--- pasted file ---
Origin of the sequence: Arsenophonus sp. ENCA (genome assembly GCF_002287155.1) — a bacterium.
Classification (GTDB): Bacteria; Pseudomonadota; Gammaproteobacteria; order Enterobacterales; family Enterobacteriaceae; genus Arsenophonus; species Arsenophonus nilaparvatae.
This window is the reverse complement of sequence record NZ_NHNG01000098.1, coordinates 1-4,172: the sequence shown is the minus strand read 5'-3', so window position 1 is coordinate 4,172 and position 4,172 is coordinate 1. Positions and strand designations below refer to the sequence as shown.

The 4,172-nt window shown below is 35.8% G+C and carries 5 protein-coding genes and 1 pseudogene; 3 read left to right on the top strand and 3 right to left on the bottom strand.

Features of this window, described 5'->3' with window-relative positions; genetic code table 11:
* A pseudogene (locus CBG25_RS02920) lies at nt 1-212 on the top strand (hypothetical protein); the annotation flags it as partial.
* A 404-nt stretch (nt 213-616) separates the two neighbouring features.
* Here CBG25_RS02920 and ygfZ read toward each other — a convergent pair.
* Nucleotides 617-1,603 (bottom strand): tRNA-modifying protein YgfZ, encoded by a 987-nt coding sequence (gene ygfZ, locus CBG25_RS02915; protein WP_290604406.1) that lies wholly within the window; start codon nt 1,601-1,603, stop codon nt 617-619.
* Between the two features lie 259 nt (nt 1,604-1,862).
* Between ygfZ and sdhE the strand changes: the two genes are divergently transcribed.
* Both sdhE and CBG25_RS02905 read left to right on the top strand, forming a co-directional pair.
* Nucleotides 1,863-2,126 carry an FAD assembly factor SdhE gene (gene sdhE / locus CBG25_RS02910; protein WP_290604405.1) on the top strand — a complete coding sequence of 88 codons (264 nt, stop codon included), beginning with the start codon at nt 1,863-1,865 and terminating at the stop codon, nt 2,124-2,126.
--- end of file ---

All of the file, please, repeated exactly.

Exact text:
Origin of the sequence: Arsenophonus sp. ENCA (genome assembly GCF_002287155.1) — a bacterium.
Classification (GTDB): Bacteria; Pseudomonadota; Gammaproteobacteria; order Enterobacterales; family Enterobacteriaceae; genus Arsenophonus; species Arsenophonus nilaparvatae.
This window is the reverse complement of sequence record NZ_NHNG01000098.1, coordinates 1-4,172: the sequence shown is the minus strand read 5'-3', so window position 1 is coordinate 4,172 and position 4,172 is coordinate 1. Positions and strand designations below refer to the sequence as shown.

The 4,172-nt window shown below is 35.8% G+C and carries 5 protein-coding genes and 1 pseudogene; 3 read left to right on the top strand and 3 right to left on the bottom strand.

Features of this window, described 5'->3' with window-relative positions; genetic code table 11:
* A pseudogene (locus CBG25_RS02920) lies at nt 1-212 on the top strand (hypothetical protein); the annotation flags it as partial.
* A 404-nt stretch (nt 213-616) separates the two neighbouring features.
* Here CBG25_RS02920 and ygfZ read toward each other — a convergent pair.
* Nucleotides 617-1,603 (bottom strand): tRNA-modifying protein YgfZ, encoded by a 987-nt coding sequence (gene ygfZ, locus CBG25_RS02915; protein WP_290604406.1) that lies wholly within the window; start codon nt 1,601-1,603, stop codon nt 617-619.
* Between the two features lie 259 nt (nt 1,604-1,862).
* Between ygfZ and sdhE the strand changes: the two genes are divergently transcribed.
* Both sdhE and CBG25_RS02905 read left to right on the top strand, forming a co-directional pair.
* Nucleotides 1,863-2,126 carry an FAD assembly factor SdhE gene (gene sdhE / locus CBG25_RS02910; protein WP_290604405.1) on the top strand — a complete coding sequence of 88 codons (264 nt, stop codon included), beginning with the start codon at nt 1,863-1,865 and terminating at the stop codon, nt 2,124-2,126.